The City County Building in downtown Madison.

The cities of Madison and Milwaukee are lobbying against a bill that would prohibit local governments from enforcing their own employment ordinances related to discrimination, hours, wages and benefits.

Lawmakers on the Assembly Committee on Local Government are set to hear public testimony on the proposal — introduced by Sen. Chris Kapenga, R-Delafield, and Rep. Rob Hutton, R-Brookfield — on Wednesday. A Senate committee advanced the legislation on a party-line vote last week.

The proposal is designed to prevent the state from "becoming a patchwork quilt of employment laws," Kapenga said during the bill's first public hearing. 

The bill aims to fight against a national trend of municipalities "restricting free movement of labor and burdening employees and employers alike with excessive regulation," Kapenga said, noting that Wisconsin is made up of 1,924 municipalities. 

Norman Davis, civil rights director for the city of Madison, said in an email to community members that the legislation would gut the city's nearly 55-year-old Equal Opportunities Ordinance.

"Over the years, the City of Madison has worked toward strengthening Equal Opportunities law to adapt to the ever-changing demographics and challenges faced specific to the Madison community," Davis wrote.

Under the proposal, Davis said Madison could no longer ban discrimination based on "gender identity, non-religion, homelessness, source of income, social security number, physical appearance, political beliefs, student status, domestic partners, citizenship, unemployment status, and credit history" as it currently does. Those protected classes are unique to Madison's ordinance.

Democratic lawmakers and workers' rights advocates spoke against the bill at a news conference on Monday, timed to coincide with the 25th anniversary of the federal Family and Medical Leave Act.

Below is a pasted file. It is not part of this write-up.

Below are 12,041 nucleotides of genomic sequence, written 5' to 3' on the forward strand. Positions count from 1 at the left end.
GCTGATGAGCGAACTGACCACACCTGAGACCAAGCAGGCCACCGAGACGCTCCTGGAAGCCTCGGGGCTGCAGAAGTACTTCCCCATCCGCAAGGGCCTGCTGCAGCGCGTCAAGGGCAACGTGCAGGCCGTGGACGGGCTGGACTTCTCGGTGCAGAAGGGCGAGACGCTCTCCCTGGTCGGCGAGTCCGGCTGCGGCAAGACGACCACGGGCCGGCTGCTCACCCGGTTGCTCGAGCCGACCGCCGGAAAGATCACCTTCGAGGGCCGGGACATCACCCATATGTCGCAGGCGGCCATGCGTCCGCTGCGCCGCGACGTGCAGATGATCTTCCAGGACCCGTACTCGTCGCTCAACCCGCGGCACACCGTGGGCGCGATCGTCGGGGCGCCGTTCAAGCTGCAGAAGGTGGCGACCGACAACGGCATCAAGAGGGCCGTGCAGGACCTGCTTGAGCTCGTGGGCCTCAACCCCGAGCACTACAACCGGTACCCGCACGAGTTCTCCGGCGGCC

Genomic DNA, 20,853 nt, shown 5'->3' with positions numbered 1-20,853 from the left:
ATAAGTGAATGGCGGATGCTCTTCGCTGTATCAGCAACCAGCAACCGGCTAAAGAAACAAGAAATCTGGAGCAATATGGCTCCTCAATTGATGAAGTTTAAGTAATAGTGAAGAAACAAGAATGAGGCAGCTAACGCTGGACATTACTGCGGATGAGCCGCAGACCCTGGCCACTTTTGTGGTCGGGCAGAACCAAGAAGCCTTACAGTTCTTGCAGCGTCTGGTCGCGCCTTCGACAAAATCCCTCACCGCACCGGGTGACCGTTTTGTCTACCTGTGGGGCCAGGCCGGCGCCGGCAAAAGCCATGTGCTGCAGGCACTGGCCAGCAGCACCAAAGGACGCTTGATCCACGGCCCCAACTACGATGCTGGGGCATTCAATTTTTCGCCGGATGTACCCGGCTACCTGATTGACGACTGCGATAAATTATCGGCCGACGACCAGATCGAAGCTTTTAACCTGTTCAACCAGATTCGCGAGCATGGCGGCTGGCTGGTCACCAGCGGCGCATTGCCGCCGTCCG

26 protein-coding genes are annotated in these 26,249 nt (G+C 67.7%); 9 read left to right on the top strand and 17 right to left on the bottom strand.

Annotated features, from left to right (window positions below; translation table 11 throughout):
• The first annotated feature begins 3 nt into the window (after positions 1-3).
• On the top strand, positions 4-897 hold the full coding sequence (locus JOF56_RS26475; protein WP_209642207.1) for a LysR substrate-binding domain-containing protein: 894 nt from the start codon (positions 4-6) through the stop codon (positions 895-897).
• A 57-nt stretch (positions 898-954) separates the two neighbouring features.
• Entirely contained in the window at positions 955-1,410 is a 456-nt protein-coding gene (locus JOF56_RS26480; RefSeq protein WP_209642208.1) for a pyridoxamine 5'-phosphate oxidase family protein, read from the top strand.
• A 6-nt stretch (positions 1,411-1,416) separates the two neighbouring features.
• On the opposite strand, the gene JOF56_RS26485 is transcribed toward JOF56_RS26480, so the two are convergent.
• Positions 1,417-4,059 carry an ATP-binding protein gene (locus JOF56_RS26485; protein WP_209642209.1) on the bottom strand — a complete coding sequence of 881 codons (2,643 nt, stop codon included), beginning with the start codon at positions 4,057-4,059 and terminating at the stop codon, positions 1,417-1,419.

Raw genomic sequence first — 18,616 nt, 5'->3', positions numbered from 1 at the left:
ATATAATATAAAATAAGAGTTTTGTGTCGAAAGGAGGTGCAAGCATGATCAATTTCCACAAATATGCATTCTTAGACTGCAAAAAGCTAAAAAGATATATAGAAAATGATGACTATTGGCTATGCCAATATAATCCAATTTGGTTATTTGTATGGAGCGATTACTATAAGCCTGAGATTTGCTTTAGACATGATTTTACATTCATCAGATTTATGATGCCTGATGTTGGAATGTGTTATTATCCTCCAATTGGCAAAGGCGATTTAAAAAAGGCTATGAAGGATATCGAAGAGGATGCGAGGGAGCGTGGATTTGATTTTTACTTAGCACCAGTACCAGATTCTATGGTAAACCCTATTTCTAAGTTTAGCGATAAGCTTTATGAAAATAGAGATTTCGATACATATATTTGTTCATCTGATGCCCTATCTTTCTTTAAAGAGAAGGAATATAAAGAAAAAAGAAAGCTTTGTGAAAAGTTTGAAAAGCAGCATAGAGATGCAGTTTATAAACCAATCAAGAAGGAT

Sen. Janis Ringhand, D-Evansville, and Rep. Sondy Pope, D-Mt. Horeb, said the bill and a second proposal rolling back some protections under the state's family and medical leave act would harm workers.

"It’s time to start prioritizing proven and effective policies that will allow workers, their families and our communities to thrive," Ringhand said. 

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Kristen Taylor, with the Madison advocacy group Worker Justice Wisconsin, warned that eliminating or restricting local equal rights divisions could add to the caseload at the state level.

Alicia Jackson of Lodi said she has filed several discrimination complaints in Madison based on a disability. Jackson worried that going through a state or federal process would increase her chances of "fall(ing) through the cracks."

"Being able to work with a local agency provides a better comfort level," Jackson said.

The legislation would also eliminate exemptions granted under an existing law that prevents local governments from establishing a minimum wage. It would also ban a local government from imposing stricter occupational licensing requirements than those set by the state. 

During the bill's public hearing, Hutton argued the goal of the legislation is to "create a standard playing field for employers and to provide certainty to employees whether they are working in Milwaukee, Dane, Brown or Eau Claire County."

In addition to the cities of Madison and Milwaukee, the legislation is opposed by Dane County, the League of Wisconsin Municipalities and several labor unions and workers' rights groups. The bill is supported by business and trade lobbying groups including Wisconsin Manufacturers and Commerce, the Wisconsin Bankers Association and the National Federation of Independent Business. 

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